Q: What about data’s biggest kryptonite or nemesis--the biggest mistake you see data professionals make?
Edward: Fear of change. We are in a rapidly evolving field where new versions of our core software are released frequently. New hardware and software technologies are popular now that were unheard of only a few years ago. Doing the best for our software environments requires that we research and learn new technologies regularly and stand prepared to test and implement them. As our data grows quickly, we need newer and more powerful tools to keep up. SSD SANs? In-Memory OLTP? Hybrid environments? Columnstore indexes?
Tools like these could be game-changers for many companies and organizations, but only those that are willing to learn about and consider them. It is very easy to fall into a conservative, change-phobic mindset where we eschew all risk in favor of stability and the status quo. Upgrades can seem expensive, time-consuming, and risky, but the resources we spend now to get ahead are dwarfed by what we will pay in the future if we are forced to maintain an outdated infrastructure. Bring forced to upgrade, rather than being able to do so on our own terms, is disruptive and expensive, and distracts from all the other important tasks that we should be worrying about. Evil villains are evolving their strategies every day. Only with new tools and ideas can we keep up and hope to defeat them!
Q: What still excites you or trips you up in the real world when working with SQL Server or BI?
Edward: SQL Server is such a vast product, with so many features and tools, that we often become more proficient in one area at the expense of another. I’ve personally spent so much time researching and working in optimization, database design, and with new, related features that when problems came along relating to replication, I was not as well-prepared as I’d like to have been. This is a source of both excitement and frustration, as I love learning new things, but hate being caught flat-footed when time is of the essence. The fact that there is, and always will be, more makes the future bright for us, but will ensure we are never short on challenges and late nights.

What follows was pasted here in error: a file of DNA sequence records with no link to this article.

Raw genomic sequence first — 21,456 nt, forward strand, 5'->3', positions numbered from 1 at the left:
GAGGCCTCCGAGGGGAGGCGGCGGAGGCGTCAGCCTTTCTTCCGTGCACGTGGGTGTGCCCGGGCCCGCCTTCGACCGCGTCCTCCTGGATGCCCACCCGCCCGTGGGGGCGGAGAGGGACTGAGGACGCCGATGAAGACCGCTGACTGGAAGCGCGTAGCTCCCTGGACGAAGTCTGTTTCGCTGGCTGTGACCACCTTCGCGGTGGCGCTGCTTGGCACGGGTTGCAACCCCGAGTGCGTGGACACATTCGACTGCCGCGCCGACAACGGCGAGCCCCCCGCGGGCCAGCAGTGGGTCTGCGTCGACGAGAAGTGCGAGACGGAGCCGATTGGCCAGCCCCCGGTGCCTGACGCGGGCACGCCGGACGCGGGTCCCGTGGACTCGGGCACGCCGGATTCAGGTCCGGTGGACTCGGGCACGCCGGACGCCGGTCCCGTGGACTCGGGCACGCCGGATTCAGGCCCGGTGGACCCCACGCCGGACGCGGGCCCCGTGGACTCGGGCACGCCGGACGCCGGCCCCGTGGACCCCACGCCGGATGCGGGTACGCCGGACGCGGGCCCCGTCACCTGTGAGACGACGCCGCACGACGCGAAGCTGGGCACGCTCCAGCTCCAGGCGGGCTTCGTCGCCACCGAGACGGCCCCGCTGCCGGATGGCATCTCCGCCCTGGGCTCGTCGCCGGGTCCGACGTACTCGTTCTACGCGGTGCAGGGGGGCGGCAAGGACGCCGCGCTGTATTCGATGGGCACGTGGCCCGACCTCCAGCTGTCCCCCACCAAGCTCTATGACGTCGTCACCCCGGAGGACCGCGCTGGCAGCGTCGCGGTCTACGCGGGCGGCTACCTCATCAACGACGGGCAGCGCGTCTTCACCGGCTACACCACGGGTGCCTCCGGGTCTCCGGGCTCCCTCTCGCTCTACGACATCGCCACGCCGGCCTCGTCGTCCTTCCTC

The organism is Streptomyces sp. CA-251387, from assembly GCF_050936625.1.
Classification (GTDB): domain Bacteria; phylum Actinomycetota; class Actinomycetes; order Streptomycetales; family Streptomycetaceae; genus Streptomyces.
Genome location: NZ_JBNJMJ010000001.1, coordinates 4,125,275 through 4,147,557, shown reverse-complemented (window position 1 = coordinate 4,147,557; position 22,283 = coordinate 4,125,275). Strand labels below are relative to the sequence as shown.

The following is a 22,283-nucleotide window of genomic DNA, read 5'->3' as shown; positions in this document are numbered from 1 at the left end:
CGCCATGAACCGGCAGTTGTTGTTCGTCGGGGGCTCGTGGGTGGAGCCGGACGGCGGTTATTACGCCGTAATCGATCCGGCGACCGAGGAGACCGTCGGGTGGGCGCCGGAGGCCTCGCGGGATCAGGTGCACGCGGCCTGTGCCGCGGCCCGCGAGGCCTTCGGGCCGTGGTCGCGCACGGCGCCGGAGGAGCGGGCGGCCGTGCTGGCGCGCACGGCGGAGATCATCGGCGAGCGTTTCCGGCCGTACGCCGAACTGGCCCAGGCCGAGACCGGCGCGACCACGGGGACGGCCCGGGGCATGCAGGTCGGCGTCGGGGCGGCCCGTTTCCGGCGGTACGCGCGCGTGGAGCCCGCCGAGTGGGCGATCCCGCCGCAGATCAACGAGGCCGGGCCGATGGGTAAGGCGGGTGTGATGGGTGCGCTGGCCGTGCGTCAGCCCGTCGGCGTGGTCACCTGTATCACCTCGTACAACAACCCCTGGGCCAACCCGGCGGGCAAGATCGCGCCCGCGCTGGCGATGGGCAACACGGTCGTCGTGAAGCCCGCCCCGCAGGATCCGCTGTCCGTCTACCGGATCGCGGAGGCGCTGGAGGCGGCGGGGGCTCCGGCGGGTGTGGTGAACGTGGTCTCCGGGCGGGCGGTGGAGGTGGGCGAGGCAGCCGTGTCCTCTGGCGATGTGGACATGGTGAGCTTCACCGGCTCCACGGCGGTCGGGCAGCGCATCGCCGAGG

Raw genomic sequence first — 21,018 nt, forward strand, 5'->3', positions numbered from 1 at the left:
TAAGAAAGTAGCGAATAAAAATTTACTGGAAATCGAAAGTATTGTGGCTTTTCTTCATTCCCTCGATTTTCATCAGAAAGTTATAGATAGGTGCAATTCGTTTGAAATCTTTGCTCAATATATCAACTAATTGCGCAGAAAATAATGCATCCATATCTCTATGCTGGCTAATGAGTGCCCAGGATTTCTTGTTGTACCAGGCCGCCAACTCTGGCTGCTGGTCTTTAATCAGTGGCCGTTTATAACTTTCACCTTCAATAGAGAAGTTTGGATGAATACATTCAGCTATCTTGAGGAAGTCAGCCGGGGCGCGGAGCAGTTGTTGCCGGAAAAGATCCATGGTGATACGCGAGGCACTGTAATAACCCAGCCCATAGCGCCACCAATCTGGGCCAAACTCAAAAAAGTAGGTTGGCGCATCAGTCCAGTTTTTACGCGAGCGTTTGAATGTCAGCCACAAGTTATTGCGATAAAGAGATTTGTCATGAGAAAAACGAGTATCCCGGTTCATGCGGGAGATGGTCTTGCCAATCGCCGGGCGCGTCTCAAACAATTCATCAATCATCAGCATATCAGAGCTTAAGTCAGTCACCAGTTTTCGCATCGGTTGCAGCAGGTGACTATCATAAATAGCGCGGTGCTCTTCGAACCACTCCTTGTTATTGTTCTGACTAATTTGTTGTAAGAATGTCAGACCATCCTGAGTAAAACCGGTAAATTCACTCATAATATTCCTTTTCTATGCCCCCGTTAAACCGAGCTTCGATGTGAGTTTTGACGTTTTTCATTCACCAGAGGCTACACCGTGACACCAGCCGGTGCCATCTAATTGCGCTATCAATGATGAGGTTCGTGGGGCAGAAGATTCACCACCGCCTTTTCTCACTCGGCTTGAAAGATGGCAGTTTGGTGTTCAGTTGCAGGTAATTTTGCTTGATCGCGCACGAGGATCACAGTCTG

Q: What do you see as the next step after attending your session?
Edward: Attendees will be provided with a whole host of queries that come directly from the demos during the session. Test, alter, and play with them! Customize these tools to be useful in your own database environments, and then use the principles behind them to build your own! Once you have this set of indispensable tools, work on automating them so that you can focus on other projects and not be distracted by the deluge of charts, graphs, and messages that we often “keep an eye on” in production. There’s always more to do, but the further ahead we can get now, the easier our jobs will be in the future, no matter where we end up!
See Edward at PASS Summit 2015, and check out our other Q&As with PASS Summit 2015 speakers.